President Obama tells Cinthia Flores’ story in his UC Irvine Commencement speech

June 16, 2014

Cinthia Flores

There were many exciting moments during the June 14 UC Irvine Commencement ceremony with featured speaker President Barack Obama. But one moment was especially memorable for UCI Law, and for Cinthia Flores of the Class of 2014.

Flores was one of three UC Irvine graduates that President Obama described in his Commencement address.

Here is what President Obama said about Flores:

Cinthia Flores is the daughter of a single mom who worked as a seamstress and a housekeeper. (Applause.) The first in her family to graduate from high school. The first in her family to graduate from college. And in college, she says, “I learned about myself that I was good at advocating for others, and that I was argumentative—so maybe I should go to law school.” And, today, Cinthia is now the first in her family to graduate from law school. And she plans to advocate for the rights of workers like her mom. (Applause.) She says, “I have the great privilege and opportunity to answer the call of my community.” “The bottom line,” she says, “is being of service.”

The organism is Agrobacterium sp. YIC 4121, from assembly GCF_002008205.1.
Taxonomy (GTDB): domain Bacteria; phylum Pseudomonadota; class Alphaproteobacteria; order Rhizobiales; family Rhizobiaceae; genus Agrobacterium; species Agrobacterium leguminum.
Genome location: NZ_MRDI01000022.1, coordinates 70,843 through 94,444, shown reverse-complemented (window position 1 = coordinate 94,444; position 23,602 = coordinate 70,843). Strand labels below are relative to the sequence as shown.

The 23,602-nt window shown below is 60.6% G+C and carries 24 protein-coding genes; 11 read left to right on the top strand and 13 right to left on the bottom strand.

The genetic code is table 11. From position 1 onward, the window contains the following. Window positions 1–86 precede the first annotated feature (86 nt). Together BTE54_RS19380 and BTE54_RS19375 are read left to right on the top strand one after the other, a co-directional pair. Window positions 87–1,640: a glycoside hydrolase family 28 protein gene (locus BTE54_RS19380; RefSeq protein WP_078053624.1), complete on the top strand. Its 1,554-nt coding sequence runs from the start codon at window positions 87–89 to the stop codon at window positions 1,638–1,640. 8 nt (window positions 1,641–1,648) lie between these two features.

Watch video of President Obama telling Flores’ story >

During her last year of law school, Flores served as the 2013-2014 Student Regent on the University of California Board of Regents. At the time of her appointment to the board in June 2012, she called for “a large-scale effort to reengage our supporters and promote greater state and public investment in our system,” and shared why she is committed to this effort: “As a product of the public education system, I benefitted from programs subsidized by the state and know the impact these programs have on students’ educational opportunities. I believe this is an opportunity to influence policy at a statewide level and ensure that those programs are prioritized within the California budget.”

Prior to entering UCI Law in Fall 2011, Flores made headlines as the first Latina president of the Undergraduate Student Association Council at UCLA. She arrived at UCI Law with scholarships from the NAACP and the California Bar Foundation. She logged 50 pro bono hours in her first year of law school. She was a member of UCI Law organizations Latina/o Law School Association and Public Interest Law Fund and was an editor for UC Irvine Law Review. Flores was also awarded the prestigious Peggy Browning Fellowship in support of public interest labor law, which allowed her to spend 10 weeks of summer 2012 working at the National Day Laborer Organizing Network in Los Angeles.